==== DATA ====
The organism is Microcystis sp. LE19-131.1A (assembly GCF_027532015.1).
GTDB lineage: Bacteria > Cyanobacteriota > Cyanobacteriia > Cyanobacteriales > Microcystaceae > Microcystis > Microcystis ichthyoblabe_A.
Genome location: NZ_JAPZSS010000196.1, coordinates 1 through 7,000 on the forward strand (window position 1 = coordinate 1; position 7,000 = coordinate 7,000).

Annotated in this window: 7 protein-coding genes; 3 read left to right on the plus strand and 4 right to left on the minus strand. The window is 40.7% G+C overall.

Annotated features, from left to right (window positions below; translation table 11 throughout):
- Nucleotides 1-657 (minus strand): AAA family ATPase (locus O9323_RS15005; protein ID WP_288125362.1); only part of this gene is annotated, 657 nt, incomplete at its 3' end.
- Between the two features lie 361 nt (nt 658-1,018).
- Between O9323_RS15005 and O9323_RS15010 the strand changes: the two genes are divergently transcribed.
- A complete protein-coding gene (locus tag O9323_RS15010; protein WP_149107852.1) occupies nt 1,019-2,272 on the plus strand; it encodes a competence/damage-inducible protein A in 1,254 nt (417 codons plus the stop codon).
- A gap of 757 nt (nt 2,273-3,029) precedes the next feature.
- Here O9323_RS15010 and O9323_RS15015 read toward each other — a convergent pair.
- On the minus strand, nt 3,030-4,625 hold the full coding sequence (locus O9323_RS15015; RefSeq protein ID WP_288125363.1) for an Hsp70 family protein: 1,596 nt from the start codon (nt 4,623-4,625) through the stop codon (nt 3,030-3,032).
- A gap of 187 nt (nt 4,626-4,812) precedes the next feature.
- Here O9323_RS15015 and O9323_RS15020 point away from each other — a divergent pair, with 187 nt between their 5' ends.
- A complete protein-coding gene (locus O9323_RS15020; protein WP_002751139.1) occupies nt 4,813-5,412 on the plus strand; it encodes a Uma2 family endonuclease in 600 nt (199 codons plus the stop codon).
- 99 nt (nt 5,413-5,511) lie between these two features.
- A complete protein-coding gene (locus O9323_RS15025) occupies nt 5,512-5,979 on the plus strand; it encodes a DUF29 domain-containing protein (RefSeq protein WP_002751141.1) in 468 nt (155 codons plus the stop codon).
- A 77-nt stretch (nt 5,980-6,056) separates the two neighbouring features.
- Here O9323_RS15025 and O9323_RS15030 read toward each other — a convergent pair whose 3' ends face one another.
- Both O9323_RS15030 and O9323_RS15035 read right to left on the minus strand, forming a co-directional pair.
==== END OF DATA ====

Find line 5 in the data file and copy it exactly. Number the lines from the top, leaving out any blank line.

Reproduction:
Annotated features, from left to right (window positions below; translation table 11 throughout):